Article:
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View Full Version : Understanding the Padding Attribute



ScottInTexas
09-19-2007, 02:36 PM
When I add right padding to my div instead of the text within the div becoming narrower and the div staying the same size the div actually grows. The documentation describes what I am trying to do.

My div is set to 85% width of the screen and I want the text to only span 75% of the div. So I have set the right padding to 25%. What's the deal? Am I reading all the documentation wrong?




<!DOCTYPE html PUBLIC "-//W3C//DTD XHTML 1.0 Strict//EN" "http://www.w3.org/TR/xhtml1/DTD/xhtml1-strict.dtd">
<html>
<head>
<meta http-equiv="Content-Type" content="text/html; charset=utf-8" />
<title>Positioning Divs With CSS</title>
<link rel="stylesheet" type="text/css" href="divstyles.css" />
</head>
<body>
<div id="overwrap">
<div id="header">
<div id="logo">This is my logo</div>
<div id="company">This Is My Company Name</div>
<div id="motto">This is my company's motto.</div>
<div id="othertop">The rest of the header</div>
</div>
<div id="navigate">Navigate here</div>
<div id="maincontent">This is the main content window</p>
</div>
<div id="calendar">This is my calendar column</div>
<div id="footer">This is the footer</div>
</div>
</body>
</html>




body{
margin:0;
padding:0;
background-color:#99ffff;
overflow:hidden;
}

html{
overflow:hidden;
}

div#header{
position:absolute;
top:0;
left:0;
height:10%;
width:100%;
/*background-color:gray;*/
}

div#logo{
position:absolute;
top:0;
left:0;
height:100%;
width:15%;
/*background-color:blue;*/
/*border:medium solid green;*/
}

div#company{
position:absolute;
top:0;
left:15%;
height:60%;
width:70%;
/*background-color:green;*/
}

div#motto{
position:absolute;
top:60%;
left:15%;
height:40%;
width:70%;
/*background-color:limegreen;*/
}

div#othertop{
position:absolute;
top:0;
left:85%;
height:100%;
width:15%;
/*background-color:magenta;*/
}

div#navigate{
position:absolute;
top:10%;
left:0;
height:85%;
width:15%;
/*background-color:beige;*/
}

div#maincontent{
position:absolute;
top:10%;
left:15%;
width:85%;
height:85%;
padding-right:25%;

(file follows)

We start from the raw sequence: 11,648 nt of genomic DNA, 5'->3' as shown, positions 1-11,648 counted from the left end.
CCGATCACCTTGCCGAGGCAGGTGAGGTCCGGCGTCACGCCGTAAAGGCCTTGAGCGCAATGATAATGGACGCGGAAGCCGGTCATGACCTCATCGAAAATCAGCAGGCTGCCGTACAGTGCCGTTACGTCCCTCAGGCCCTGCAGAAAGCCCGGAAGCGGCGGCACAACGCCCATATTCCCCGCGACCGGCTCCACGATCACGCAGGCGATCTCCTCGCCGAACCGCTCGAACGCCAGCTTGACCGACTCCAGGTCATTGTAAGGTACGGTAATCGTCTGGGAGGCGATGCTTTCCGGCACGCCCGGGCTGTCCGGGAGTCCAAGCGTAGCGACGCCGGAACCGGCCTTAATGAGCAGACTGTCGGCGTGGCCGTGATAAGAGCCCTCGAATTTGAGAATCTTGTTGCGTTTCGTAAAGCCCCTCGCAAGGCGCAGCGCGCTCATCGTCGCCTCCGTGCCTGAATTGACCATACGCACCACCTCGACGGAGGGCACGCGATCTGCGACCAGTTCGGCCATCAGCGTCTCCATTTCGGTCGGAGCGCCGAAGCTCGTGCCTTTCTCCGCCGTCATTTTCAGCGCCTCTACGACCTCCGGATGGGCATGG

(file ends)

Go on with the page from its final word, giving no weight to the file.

/*background-color:#00FF99;*/
overflow:auto;
}


div#calendar{
position:absolute;
top:10%;
left:85%;
height:85%;
width:13.7%;
/*background-color:#660033;*/
}

div#footer{
position:absolute;
top:95%;
left:0;
width:100%;
height:5%;
/*background-color:#FFCC33;*/
}

_Aerospace_Eng_
09-19-2007, 03:30 PM
Padding counts for overall width. You need to decrease the width of your div if you want the padding to increase rather than the div growing.

ScottInTexas
09-19-2007, 05:47 PM
Thanks, I kept messing around with this and got there. It's just not how I read it. I don't like W3C's explanation because it implies that the padding is applied to the inside of the div or element but doesn't say that it will expand the element to maintain the same content dimensions. At least it is not that clear. Thanks for your response. I feel like I have a real solid grasp on positioning divs and their use. I hope this new found knowledge will help someone else soon.

rmedek
09-19-2007, 06:09 PM
I don't like W3C's explanation because it implies that the padding is applied to the inside of the div or element but doesn't say that it will expand the element to maintain the same content dimensions. At least it is not that clear.

Hey Scott,

Just to clarify, the total width/height of an element after it's been rendered is:

margin + border width + padding + element width + padding + border width + margin

Links to help get the CSS box model in your head:

http://www.brainjar.com/css/positioning/default.asp

and

http://www.redmelon.net/tstme/box_model/

Hope this helps…

ScottInTexas
09-19-2007, 06:12 PM
Thanks a lot. I appreciate the links. As a matter of fact the "Box Model" was just what I was looking at. It helped to clarify what I read. The web page I laid out is pretty nice, now that the divs are properly positioned. I don't think it will win any awards, but I like it and my client (my sister) likes it. So I guess that's all that matters.

I appreciate the help I get from the members of this forum.



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